This is significant: the next iteration of one of the world’s highest profile tech gadgets, the Sony PlayStation, is going to feature 8K support when it’s released next year.
There has been a lot of fevered speculation regarding the next generation of devices that will continue the ongoing console wars between Sony’s PlayStation and Microsoft’s Xbox. (That’s not to diss Nintendo’s wonderful Switch by the way, but Nintendo tends to go its own way and isn’t really interested in a feature slug-fest.) And now, courtesy of an interview in Wired with the new Sony console’s lead system architect, Mark Cerny, we have a glimpse into the machine that Sony has been building for the past four years.
First off, it will support 8K. Unfortunately we really don’t know much else beyond that at the moment; this single interview is all the information that there is at the moment and the 8K capability is almost referenced in passing. Author Peter Rubin simply says: “While the next-gen console will support 8K graphics, TVs that deliver it are few and far between, so we’re using a 4K TV.”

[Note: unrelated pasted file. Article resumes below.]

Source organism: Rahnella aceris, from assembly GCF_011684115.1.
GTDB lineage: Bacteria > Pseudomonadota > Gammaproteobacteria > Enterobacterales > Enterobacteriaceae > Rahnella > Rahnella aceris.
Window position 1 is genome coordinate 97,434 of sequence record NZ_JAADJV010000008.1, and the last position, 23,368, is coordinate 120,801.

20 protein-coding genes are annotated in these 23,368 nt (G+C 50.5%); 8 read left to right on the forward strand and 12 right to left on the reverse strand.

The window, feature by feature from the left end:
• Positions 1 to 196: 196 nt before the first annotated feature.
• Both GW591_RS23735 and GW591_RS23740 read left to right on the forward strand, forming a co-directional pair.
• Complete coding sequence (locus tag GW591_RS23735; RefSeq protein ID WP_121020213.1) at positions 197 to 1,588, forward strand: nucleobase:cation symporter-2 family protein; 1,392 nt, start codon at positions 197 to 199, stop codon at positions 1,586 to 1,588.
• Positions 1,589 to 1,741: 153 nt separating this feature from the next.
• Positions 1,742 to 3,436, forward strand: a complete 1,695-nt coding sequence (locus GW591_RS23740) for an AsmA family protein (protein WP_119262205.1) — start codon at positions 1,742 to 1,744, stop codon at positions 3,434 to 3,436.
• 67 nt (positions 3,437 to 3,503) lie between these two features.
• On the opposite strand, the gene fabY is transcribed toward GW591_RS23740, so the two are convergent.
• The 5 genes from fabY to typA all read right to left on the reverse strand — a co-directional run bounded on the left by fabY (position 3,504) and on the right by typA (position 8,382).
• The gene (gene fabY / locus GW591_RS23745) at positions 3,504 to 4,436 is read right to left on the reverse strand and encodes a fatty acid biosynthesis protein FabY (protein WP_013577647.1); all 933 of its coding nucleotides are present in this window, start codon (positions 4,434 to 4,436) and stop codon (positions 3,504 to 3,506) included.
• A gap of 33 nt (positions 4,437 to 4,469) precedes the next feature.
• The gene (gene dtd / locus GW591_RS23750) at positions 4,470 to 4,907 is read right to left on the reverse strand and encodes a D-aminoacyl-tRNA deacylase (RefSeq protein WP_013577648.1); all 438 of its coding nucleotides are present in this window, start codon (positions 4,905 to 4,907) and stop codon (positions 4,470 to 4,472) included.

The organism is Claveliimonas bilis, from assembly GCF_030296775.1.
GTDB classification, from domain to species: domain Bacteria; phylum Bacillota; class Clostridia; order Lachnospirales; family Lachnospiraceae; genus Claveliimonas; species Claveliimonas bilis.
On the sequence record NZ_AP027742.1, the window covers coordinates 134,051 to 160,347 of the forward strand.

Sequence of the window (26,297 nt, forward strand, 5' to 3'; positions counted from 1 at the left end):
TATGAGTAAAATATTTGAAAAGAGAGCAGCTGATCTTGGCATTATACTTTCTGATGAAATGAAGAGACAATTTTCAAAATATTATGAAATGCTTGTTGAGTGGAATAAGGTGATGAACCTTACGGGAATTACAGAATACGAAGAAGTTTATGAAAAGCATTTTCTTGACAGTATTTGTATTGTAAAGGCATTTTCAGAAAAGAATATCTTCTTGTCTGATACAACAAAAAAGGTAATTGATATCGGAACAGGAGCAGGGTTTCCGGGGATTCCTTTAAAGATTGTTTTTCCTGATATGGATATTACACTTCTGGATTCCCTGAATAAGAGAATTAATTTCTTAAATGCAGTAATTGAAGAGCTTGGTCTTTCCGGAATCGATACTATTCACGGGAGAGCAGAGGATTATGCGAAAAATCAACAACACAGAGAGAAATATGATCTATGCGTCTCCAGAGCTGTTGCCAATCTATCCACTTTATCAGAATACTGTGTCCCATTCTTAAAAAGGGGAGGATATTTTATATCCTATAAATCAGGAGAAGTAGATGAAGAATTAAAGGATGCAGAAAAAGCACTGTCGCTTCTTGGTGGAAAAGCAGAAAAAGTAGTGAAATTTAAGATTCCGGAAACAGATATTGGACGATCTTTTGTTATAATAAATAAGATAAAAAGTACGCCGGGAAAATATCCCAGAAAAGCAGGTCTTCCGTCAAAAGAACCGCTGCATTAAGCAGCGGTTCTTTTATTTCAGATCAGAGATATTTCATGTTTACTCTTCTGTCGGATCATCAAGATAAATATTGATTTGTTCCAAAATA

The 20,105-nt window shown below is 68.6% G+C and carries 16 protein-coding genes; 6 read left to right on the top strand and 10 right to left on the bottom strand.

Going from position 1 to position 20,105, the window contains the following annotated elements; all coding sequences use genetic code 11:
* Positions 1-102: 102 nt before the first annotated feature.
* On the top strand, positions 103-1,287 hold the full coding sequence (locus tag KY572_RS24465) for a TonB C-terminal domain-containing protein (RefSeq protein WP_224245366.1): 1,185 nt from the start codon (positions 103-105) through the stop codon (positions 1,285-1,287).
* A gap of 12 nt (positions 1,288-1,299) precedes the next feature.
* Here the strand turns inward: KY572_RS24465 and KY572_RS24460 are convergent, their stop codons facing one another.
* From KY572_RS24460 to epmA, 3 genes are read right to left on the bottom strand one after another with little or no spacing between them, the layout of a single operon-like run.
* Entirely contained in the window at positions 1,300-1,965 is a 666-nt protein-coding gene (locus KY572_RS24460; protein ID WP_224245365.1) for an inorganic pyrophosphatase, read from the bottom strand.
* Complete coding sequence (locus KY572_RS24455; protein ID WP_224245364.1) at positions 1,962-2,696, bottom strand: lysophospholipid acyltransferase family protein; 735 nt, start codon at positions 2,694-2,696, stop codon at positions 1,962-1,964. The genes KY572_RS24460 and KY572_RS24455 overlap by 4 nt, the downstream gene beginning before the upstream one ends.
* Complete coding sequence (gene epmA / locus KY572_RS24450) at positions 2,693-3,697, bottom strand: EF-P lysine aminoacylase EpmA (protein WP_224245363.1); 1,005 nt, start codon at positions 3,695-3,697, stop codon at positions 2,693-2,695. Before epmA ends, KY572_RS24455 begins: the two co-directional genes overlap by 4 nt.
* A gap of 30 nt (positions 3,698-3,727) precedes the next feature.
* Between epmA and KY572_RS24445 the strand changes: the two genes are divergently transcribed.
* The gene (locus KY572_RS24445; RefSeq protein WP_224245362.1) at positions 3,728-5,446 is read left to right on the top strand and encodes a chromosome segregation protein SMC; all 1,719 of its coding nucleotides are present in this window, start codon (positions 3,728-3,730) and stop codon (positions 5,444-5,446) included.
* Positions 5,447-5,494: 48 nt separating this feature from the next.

And that’s that. What we do know is that the power to do that will come from some entirely new hardware for the console. It will be built around an eight-core CPU based on AMD’s third-gen Ryzen line, which is produced by the company’s latest 7nm Zen 2 process. It will also feature 3D audio and a customised GPU based on AMD’s Radeon Navi hardware, which will bring realtime ray-tracing to a game console for the first time.
Realtime raytracing on a games console that sits under your television. Let’s just let that sink in for a moment…
Madly enough, Cerny doesn’t even think that that is the main game-changer for the next generation machines. That, he reckons, comes with the addition of an optimised SSD, which promises to make load times almost a thing of the past. He demos this by warping from one destination to another in Spider-Man on a PS4, a process which eats up 15 seconds of interstitial screen time. The same process in a devkit version of the new console takes 0.8 seconds.
Developers — and devkits are out there and being worked with now — are going to have a field day with the new machine, and it will be fascinating to see what some of them come up with once they get to grips with its new capabilities. And as another vector for carrying 8K into the home it’s important for the wider industry as well. The PS2 famously helped kickstart the home DVD market, and there are 90 million PS4s out there at the moment. If the new console — we presume PS5, but no actual confirmation on that yet — sells in similar numbers when it is released at some point in 2020, that will be a lot of people suddenly curious about what 8K games look like on 8K screens.